- Take Action – We just talked about patience and all of the time you can spend sitting around waiting. You spend plenty of time waiting in the Army, but when it is time to accomplish a mission you take action. You may spend hours planning for a training exercise, but you can only plan so much. When the time comes to execute the mission, you take action. If you sit around planning for every possible contingency, you will never accomplish anything. A good plan that is executed now will always defeat the perfect plan executed later. Taking action is also critical when reacting to something you didn’t plan for. When you are caught in an ambush, the Army teaches you to immediately orient yourself on the enemy and attack. You don’t sit around, discuss what the best course of action might be, you take action, immediately. These same lessons apply to business. Don’t sit around planning for every possible contingency or course of action. Come up with a plan, take action, and adjust. I know many people want to be an entrepreneur, but they never take action. Take action applies to unplanned circumstances as well. Lose a customer that is responsible for 90% of your revenue? Better not sit around looking at the data to figure out why they left and what you should do next. Take Action!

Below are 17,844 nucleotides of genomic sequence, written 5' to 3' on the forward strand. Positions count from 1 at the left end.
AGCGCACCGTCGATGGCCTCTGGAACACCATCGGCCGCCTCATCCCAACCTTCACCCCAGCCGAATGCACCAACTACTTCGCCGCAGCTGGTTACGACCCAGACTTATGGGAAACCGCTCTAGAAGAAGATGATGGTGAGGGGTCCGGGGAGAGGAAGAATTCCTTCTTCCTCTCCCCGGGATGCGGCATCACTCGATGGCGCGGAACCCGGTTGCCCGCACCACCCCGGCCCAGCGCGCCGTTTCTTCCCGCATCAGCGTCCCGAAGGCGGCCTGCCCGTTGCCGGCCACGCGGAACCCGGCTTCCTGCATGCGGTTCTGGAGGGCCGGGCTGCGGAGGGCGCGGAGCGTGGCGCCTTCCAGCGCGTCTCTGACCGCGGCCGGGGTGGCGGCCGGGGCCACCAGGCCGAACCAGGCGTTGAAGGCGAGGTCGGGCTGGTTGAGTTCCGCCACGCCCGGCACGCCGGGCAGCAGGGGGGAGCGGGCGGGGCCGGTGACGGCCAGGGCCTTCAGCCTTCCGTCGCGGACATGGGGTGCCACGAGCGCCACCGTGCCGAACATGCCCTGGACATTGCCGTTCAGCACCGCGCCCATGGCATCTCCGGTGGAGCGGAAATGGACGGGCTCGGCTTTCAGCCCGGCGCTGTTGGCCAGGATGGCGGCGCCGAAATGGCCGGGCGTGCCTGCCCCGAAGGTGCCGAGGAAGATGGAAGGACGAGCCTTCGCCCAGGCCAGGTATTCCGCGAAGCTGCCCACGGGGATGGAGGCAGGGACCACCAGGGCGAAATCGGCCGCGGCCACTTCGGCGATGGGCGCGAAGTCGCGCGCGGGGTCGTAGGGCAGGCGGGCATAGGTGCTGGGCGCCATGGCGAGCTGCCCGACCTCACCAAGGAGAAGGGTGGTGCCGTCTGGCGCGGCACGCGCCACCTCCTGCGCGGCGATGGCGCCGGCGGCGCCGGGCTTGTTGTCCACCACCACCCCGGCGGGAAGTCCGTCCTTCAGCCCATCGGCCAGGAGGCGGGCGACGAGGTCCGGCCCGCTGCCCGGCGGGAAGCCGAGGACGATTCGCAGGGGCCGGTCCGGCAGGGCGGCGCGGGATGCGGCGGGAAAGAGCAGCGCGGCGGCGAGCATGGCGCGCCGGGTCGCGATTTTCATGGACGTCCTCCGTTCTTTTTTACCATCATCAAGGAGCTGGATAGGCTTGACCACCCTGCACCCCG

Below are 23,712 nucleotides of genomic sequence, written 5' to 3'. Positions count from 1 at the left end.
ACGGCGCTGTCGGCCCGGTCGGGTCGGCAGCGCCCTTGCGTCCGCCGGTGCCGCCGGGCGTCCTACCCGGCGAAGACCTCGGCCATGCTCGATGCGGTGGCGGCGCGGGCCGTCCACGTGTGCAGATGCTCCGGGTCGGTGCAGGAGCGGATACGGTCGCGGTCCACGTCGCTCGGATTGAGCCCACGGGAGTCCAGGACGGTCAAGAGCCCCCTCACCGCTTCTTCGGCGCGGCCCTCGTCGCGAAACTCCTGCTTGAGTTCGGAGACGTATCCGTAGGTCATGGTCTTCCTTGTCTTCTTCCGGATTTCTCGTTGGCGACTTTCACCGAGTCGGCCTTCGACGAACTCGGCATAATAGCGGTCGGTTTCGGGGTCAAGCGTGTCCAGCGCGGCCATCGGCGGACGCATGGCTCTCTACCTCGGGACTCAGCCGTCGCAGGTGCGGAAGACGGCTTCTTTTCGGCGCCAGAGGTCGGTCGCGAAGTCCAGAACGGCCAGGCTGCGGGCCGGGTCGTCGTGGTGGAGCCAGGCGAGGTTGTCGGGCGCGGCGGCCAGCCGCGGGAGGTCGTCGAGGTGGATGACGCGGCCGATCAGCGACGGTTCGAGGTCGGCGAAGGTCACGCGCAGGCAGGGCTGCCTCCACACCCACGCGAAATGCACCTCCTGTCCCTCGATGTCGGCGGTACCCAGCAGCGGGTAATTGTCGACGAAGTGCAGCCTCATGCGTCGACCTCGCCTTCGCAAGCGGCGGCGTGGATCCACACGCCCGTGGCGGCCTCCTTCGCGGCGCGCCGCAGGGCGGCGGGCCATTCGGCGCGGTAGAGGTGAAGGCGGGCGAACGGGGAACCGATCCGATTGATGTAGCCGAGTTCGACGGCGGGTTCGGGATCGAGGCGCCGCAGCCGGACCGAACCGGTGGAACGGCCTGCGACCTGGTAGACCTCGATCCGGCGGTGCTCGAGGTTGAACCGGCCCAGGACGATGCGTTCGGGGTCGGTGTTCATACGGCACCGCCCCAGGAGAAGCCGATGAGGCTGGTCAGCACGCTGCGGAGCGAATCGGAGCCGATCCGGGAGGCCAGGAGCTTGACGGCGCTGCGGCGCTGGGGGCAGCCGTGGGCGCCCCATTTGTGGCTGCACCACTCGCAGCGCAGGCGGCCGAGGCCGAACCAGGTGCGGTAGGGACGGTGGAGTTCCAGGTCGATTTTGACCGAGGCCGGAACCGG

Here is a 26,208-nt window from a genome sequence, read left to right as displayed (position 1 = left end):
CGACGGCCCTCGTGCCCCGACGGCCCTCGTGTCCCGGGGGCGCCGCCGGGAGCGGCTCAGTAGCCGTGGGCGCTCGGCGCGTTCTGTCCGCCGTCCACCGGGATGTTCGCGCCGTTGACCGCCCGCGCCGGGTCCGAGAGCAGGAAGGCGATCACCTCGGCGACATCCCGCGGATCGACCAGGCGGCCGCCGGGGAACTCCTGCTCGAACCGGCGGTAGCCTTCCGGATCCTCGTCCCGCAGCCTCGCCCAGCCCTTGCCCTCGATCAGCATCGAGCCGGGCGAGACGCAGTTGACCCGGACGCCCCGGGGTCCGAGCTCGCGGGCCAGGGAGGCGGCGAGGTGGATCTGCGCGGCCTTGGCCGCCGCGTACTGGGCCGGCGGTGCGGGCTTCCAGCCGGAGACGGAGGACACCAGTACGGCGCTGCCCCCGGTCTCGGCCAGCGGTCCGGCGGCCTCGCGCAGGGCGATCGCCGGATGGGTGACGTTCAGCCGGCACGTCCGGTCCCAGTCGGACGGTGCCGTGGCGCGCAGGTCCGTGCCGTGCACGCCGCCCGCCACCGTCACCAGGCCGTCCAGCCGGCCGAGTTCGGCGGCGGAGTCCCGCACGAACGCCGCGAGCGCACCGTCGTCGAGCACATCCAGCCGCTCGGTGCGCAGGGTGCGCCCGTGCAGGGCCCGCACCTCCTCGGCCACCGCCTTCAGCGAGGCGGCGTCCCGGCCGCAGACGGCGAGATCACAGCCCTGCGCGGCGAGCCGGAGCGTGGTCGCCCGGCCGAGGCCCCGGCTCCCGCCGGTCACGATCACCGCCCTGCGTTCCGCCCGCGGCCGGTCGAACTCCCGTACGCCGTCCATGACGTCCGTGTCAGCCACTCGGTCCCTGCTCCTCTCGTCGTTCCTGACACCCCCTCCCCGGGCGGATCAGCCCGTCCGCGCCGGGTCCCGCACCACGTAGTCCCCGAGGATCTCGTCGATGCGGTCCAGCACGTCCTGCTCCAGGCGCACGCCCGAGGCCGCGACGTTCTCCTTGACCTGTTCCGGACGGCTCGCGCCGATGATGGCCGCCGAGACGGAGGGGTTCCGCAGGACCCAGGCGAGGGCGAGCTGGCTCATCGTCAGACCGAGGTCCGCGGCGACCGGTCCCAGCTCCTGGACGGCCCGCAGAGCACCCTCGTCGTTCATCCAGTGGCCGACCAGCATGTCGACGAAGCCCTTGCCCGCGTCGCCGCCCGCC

- You Can Delegate Authority Not Responsibility – As a leader in the Army, I had a multitude of tasks I had to accomplish. When preparing for a field exercise, we had to plan the route, ensure our vehicles were running properly, get radio frequencies loaded, etc. As a platoon leader, I could never do all of these things myself. I had to rely on my Platoon Sergeant and Platoon Noncommissioned Officers to get the platoon prepared. I could give my Platoon Sergeant the authority to act on my behalf; however that did not relieve me of the responsibility of my platoon being prepared. If something went wrong, I could not just shrug and tell my commander I told Sergeant Smith to get us ready, it’s his fault. As a leader, I should have given better direction and I should have checked to make sure it was done. A former commander told me, “Trust but verify”. You have to trust your subordinates but ultimately you need to verify with your own two eyes because it is your responsibility as a leader.